Web site offers a wealth of science information

Nov. 20, 2008
A cooperative project hosted by Florida State University, Molecular Expressions explores the world of optics and microscopy and is filled with photos.

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A cooperative project hosted by Florida State University, Molecular Expressions explores the world of optics and microscopy and is filled with photos.

There are many math and science Web sites that are superb resources for students and educators---I wish they had existed when I was a student! Molecular Expressions is an example of a "best in class" site that covers a wide range of science topics in an interesting and engaging manner.

Created and managed by the Optical Microscopy Division of the National High Magnetic Field Laboratory, a joint venture of Florida State University, the University of Florida, and the Los Alamos National Laboratory, with additional funding from Olympus and Nikon, and led by research scientist Dr. Michael Davidson, the information Web site has been offered for well over a decade.

Visitors to the site are immediately introduced to the Galleries -- collections of color photomicrographs covering everything from beer and ice cream to integrated circuits and ceramic superconductors. Proclaiming that "We are going where no microscope has gone before," the site's amazing array of photographs introduces visitors to the complex, exotic beauty of items as viewed through the microscope.

So compelling are these images that Molecular Expressions has developed a successful business line licensing photo images to commercial, private, and nonprofit institutions.

But the display of amazing images is just the beginning. The site goes to great lengths to present the science behind the visuals. The Optical Microscopy Primer provides a wealth of information on the physics of light and color, the anatomy of the microscope, specialized microscopy techniques, and concepts, formulas and fundamentals of microscopy in its many applications, including photomicrography, stereomicroscopy, optical, virtual and confocal microscopy. Other topics covered in this section include refraction, reflection, diffraction, interference, birefringence, polarization, primary colors, human vision, mirrors, prisms, beamsplitters, laser systems, geometrical optics, filtration, color temperature, and the speed of light.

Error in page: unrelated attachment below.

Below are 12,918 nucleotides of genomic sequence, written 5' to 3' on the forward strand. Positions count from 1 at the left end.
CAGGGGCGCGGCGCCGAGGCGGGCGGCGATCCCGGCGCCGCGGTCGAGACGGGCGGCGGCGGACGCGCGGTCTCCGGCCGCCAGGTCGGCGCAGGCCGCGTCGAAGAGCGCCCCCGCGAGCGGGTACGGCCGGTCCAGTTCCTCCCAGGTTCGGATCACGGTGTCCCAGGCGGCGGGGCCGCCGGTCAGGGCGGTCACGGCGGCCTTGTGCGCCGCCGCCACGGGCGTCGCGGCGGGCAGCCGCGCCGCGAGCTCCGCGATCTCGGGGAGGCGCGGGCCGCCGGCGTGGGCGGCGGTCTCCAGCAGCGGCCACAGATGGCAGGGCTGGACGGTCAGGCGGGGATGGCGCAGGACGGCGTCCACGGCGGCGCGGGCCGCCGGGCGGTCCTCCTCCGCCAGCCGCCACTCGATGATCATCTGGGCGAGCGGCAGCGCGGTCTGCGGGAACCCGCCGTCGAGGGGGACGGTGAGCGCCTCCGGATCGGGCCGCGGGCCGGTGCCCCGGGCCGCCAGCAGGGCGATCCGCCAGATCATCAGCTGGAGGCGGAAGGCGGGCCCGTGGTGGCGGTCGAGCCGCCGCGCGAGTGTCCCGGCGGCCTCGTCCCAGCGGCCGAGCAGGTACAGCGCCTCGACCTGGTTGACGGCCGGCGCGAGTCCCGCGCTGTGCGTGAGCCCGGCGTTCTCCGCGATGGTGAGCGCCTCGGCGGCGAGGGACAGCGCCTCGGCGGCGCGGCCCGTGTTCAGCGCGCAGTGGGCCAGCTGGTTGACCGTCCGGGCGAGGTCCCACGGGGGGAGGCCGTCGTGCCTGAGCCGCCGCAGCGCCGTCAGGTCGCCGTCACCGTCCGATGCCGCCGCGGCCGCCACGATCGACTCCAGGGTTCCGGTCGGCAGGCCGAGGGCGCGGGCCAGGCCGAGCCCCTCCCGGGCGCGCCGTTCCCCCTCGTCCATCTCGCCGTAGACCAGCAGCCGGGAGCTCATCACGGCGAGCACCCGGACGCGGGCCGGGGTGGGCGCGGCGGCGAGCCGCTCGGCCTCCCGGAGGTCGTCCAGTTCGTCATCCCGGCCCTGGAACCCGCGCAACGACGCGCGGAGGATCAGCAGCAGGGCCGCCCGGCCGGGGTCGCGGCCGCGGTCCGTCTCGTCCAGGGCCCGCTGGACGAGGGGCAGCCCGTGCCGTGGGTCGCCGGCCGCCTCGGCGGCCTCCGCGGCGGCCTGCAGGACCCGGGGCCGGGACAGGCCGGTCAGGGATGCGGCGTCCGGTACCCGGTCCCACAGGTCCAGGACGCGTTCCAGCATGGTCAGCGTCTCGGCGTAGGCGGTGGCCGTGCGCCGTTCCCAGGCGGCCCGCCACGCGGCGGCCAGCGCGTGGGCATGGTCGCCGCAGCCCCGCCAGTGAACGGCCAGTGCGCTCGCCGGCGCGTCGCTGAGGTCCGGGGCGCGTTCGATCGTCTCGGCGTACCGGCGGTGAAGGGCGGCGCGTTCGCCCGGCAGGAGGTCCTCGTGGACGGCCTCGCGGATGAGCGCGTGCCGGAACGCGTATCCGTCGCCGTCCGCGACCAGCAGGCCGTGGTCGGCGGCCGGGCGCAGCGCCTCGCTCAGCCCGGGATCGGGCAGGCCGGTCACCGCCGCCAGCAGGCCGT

The site also contains more than 500 interactive Java and Flash tutorials designed to help students explore complex concepts in all phases of optical microscopy, the physics of light and color, photomicrography, and digital imaging technology. Many of the tutorials allow the visitor to adjust variables in a manner similar to operating an actual microscope.

Of special interest to students of optics is the section "Science, Optics and You," a science curriculum package developed for teachers, students, and parents. Activities are designed to generate curiosity and answer questions related to light, color, and optics. The program begins with basic information about lenses, shadows, prisms, and color, leading up to the use of sophisticated instruments scientists use to help them understand the world. The goal of "Science, Optics and You" is for students to acquire the skills with which they can do microscopic analysis of a variety of samples in multiple ways.

A highlight of the "Science, Optics and You" section is the "Timeline in Optics," which marks important events and developments in the science of optics. The Timeline moves from prehistory, when people in the Middle East, Africa, and Asia were becoming increasingly aware of optical phenomena and were using them for a variety of purposes, to the beginning of the 21st century and the development of lasers, fiber optics, computers and cyberspace communications.

Molecular Expressions continues to evolve as new materials are added, reflecting current developments in the field. Recently added content includes "Live Cell Digital Videos" and an "Introduction to Image Processing and Analysis," which includes descriptive reviews and interactive tutorials.

The Optical Society of America (OSA) partnered with Molecular Expressions on the redesign and consolidation of its "OPTICS for KIDS" and "OPTICS for Teens" Web sites. The result is an award-winning site that focuses on science basics, tutorials, interactive exercises, career profiles, and much more. "Molecular Expressions is a terrific resource, and we're so glad the team from Florida State University agreed to work with us on the OSA site. OPTICSforKIDS.org has received lots of positive feedback including two web education awards," said Allison Cargile, OSA Education Services.

Web sites like Molecular Expressions and OPTICS for KIDS are readily available and efficient to navigate. These sorts of resources have become a part of our everyday lives and are easily taken for granted; but it's worth taking a moment to appreciate the hard work and dedication it takes to create and maintain quality online education sites. The FSU team is to be commended!

GRACE KLONOSKI is the senior director, Foundation and the Member & Education Services for the Optical Society of America, 2010 Massachusetts Ave, NW, Washington, DC 20036; e-mail: [email protected]; www.osa.org.

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